The net emissions of petrol cars are also high, even when a petrol car is converted into a car operating on natural gas or biogas.

The best option would be to choose a car that has an efficient catalytic converter and that runs on natural gas or biogas, or a hybrid car running on electricity and natural gas.

Your style of driving is also a tool for reducing emissions: lower your speed and avoid unnecessary stops when driving in the city.

Niko Kinnunen
Postdoctoral Researcher
Department of Chemistry

Wood construction leads to long-term carbon storage

Sometimes it feels like people have lost the basic understanding of the global carbon cycle. Oil pumping and coal mining always add to the amount of carbon in the fast carbon cycle. However, using wood does not increase the amount of carbon in that cycle at all, as that carbon is already included in there.

It is essential to prevent the amount of carbon in the fast cycle from increasing in the long run. In other words, we need to reduce our use of fossil natural resources. It is also important right here and right now that we take various measures to reduce the amount of carbon in the atmosphere, including using forests as carbon sinks.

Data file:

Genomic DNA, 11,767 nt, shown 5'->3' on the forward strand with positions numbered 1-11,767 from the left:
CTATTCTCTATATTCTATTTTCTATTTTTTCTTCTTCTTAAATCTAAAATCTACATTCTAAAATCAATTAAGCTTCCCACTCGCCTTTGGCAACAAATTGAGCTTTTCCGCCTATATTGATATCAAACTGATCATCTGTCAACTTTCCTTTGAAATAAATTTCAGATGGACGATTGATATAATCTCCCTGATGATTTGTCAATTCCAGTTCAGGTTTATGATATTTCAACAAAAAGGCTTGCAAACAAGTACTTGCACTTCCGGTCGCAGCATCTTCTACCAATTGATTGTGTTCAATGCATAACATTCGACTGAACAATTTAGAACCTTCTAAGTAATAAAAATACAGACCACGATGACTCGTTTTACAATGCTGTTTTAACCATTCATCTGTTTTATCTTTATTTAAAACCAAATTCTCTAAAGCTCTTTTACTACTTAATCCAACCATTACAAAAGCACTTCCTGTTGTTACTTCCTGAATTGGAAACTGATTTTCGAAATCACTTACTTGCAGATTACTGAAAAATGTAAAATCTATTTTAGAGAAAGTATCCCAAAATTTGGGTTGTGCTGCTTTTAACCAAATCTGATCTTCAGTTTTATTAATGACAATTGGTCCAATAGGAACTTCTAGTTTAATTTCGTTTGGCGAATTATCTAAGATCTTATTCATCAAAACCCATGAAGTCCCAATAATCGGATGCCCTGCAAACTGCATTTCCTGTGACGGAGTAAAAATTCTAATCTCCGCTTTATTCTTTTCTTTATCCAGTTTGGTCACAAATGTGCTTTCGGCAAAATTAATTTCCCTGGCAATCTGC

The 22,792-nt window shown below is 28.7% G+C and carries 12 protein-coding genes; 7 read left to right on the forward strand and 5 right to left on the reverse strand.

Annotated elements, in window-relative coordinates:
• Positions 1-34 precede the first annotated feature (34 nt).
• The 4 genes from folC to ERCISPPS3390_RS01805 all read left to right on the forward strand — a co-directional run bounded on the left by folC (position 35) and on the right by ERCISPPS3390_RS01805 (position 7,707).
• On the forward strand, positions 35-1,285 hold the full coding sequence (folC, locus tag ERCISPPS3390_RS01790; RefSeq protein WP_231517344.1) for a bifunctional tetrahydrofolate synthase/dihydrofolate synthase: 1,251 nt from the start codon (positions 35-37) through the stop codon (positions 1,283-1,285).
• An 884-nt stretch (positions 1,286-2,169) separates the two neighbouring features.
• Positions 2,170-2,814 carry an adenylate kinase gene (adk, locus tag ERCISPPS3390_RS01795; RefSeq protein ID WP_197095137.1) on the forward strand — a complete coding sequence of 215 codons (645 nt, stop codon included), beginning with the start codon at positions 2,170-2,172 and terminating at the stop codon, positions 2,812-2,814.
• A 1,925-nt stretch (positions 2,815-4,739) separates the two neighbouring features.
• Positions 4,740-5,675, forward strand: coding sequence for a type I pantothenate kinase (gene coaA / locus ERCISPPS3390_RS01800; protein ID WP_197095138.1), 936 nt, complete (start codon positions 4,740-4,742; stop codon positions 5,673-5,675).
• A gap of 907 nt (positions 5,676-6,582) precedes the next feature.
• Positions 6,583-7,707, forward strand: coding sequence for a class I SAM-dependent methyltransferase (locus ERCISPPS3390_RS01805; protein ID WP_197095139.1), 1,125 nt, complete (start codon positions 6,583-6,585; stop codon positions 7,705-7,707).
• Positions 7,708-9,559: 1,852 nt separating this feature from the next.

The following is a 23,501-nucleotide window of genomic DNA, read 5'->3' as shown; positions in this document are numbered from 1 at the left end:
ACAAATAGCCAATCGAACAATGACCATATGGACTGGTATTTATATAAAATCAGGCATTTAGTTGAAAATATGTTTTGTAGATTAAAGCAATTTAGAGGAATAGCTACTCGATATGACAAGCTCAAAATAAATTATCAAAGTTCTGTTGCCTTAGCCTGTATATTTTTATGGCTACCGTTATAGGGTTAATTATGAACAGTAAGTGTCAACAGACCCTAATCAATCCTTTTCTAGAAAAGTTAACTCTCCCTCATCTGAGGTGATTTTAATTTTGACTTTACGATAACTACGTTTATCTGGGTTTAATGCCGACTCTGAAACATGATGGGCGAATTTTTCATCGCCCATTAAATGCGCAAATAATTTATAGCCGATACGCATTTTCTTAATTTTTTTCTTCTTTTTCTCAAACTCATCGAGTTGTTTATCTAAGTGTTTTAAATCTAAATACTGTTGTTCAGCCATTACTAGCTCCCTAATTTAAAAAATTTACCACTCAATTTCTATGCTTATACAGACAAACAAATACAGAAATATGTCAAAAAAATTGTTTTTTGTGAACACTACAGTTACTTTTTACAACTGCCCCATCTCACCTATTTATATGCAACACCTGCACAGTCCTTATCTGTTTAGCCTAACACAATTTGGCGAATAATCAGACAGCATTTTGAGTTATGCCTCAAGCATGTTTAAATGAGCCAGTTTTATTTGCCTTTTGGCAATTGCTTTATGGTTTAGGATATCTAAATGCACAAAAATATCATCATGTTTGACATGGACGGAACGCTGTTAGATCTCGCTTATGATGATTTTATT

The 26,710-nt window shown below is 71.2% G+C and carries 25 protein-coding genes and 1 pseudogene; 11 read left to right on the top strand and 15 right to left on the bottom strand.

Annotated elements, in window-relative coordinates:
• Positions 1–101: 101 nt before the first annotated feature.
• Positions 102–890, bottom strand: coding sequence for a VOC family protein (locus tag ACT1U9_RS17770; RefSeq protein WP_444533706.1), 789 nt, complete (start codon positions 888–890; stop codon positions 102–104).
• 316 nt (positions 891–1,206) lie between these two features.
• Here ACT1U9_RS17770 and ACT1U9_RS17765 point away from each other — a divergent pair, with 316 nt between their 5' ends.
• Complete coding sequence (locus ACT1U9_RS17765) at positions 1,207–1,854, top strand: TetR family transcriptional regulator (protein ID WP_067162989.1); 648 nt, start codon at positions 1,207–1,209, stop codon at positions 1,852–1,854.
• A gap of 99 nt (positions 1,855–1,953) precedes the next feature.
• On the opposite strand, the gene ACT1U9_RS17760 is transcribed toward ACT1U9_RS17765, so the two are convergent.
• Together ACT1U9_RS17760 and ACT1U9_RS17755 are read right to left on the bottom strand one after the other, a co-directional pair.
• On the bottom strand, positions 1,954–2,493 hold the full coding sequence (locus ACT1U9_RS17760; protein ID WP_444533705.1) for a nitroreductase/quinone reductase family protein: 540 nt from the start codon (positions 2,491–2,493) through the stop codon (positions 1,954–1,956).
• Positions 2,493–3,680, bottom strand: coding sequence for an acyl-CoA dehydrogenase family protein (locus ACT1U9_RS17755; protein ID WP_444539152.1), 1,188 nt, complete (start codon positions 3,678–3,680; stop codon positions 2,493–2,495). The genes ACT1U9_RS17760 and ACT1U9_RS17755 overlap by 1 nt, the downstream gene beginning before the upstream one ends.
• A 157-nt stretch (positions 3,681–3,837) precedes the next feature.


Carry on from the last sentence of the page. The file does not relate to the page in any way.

Wood can replace fossil raw materials in many places. The amount of carbon in the fast carbon cycle gets reduced whenever wood is used instead of coal mining or oil pumping, i.e. compared to using fossil natural resources.

In wood materials science, we study how wood materials and wood fibres can be used to replace fossil raw materials. Wood construction deserves special attention: wooden buildings serve as a long-term carbon storage.

Jyrki Kangas
School of Forestry

UEF Bulletin 2019